Why do people use drugs? What are drugs a substitute for? Who is most vulnerable to substance abuse? What is the solution?
‘In this wonderful book Dr Ghadirian . . . zeroes in on the spiritual pathology of addiction . . . he brings a fresh perspective to one of the world’s biggest, most modern and most challenging epidemics: the use of illegal drugs.’
Robert L. DuPont, M.D.,
First Director of the US National Institute on Drug Abuse(NIDA),
author of The Selfish Brain - Learning From Addiction
Today the list of abused drugs is so long it is nearly limitless, the routes of administration ensure an addiction risk unheard of in earlier eras, and the population at risk is greatly expanded, particularly among youth and the disadvantaged. The globalization of drug trafficking and the global shift in attitudes towards more acceptance of drug abuse have contributed to the epidemic now facing the world.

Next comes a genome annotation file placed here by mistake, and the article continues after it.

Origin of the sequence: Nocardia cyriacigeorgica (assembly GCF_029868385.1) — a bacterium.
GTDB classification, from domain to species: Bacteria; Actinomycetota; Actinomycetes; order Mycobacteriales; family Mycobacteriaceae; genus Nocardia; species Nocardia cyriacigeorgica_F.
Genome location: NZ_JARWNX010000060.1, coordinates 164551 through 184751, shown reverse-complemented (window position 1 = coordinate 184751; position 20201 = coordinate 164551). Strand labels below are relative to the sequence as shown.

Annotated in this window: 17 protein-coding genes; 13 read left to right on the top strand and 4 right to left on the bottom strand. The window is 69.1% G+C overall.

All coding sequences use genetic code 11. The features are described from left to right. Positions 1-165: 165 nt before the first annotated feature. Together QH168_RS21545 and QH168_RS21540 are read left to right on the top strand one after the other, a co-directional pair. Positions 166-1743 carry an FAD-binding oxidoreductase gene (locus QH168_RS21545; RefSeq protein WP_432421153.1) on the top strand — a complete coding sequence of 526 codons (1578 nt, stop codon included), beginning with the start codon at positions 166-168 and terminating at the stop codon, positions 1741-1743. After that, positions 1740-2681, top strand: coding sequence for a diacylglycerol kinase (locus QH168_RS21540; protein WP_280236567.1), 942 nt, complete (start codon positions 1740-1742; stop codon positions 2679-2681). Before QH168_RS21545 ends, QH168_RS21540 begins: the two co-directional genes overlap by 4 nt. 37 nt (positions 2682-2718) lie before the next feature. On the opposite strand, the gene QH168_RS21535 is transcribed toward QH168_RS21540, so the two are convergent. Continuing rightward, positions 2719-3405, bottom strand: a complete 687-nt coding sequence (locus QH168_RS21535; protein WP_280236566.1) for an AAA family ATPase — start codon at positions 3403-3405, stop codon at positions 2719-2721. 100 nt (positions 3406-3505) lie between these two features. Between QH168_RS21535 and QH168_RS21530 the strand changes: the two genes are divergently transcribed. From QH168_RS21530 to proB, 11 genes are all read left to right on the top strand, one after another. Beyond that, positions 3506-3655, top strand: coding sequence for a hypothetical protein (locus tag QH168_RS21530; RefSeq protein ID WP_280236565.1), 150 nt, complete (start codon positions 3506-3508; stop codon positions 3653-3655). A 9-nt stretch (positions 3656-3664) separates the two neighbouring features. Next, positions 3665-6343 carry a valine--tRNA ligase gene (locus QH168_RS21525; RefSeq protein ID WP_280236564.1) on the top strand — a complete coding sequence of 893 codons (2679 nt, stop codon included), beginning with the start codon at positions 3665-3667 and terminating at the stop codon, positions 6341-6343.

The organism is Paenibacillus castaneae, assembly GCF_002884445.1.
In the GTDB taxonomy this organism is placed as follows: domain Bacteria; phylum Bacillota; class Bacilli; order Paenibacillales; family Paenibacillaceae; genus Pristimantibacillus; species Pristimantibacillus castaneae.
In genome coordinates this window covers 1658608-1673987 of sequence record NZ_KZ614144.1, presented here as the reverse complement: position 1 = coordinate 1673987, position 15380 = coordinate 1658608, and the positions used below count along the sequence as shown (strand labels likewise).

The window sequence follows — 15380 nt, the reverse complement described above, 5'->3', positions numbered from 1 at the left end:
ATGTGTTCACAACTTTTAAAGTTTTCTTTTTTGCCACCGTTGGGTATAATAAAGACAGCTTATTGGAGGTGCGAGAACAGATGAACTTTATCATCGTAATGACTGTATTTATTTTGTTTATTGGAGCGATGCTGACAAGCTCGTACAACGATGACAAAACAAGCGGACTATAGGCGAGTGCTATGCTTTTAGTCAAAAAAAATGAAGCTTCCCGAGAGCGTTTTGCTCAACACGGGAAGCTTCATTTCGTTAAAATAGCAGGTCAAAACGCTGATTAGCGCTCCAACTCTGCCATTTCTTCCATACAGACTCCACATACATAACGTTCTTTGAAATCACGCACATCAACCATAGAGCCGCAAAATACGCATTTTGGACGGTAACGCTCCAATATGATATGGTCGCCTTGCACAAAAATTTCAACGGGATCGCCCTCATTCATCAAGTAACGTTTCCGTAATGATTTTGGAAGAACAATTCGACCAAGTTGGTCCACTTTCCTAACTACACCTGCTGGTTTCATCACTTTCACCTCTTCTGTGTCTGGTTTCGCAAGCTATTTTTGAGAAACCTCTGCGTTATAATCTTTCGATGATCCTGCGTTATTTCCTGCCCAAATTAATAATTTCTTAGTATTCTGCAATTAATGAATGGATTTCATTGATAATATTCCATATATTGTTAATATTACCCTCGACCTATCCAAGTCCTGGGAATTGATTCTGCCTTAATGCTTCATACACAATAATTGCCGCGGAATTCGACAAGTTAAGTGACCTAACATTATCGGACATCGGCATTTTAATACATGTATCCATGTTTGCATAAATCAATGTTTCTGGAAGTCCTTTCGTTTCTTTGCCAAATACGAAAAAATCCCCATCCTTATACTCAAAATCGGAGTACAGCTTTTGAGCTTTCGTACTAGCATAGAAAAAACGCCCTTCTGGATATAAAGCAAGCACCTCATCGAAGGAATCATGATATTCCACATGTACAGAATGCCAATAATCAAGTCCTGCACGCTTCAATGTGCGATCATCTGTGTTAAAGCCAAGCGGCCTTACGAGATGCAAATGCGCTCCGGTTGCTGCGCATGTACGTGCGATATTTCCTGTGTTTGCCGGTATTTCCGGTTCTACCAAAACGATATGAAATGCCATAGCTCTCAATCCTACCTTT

But illegal drug use is not ‘victimless’ and the consequences are borne not only by the drug users. Families, communities and even entire nations are harmed substantially by the so-called personal choice to use illicit drugs. Whether those consequences are crimes or overdoses, lowered workplace productivity or educational failure, these negative consequences of addictive drug use are universally shared.
Originally published in 1985 as In Search of Nirvana and updated in 1989,Alcohol and Drug Abuse: A Psychosocial and Spiritual Approach to Prevention takes account of the extensive research on the issue in the last twenty years. It focuses on primary prevention and explores the roles and responsibilities of individuals, families and society in addressing the worldwide crisis in drug abuse. Both prevention and recovery have profoundly spiritual dimensions, and Dr Ghadirian explores these in the light of the Bahá’í teachings.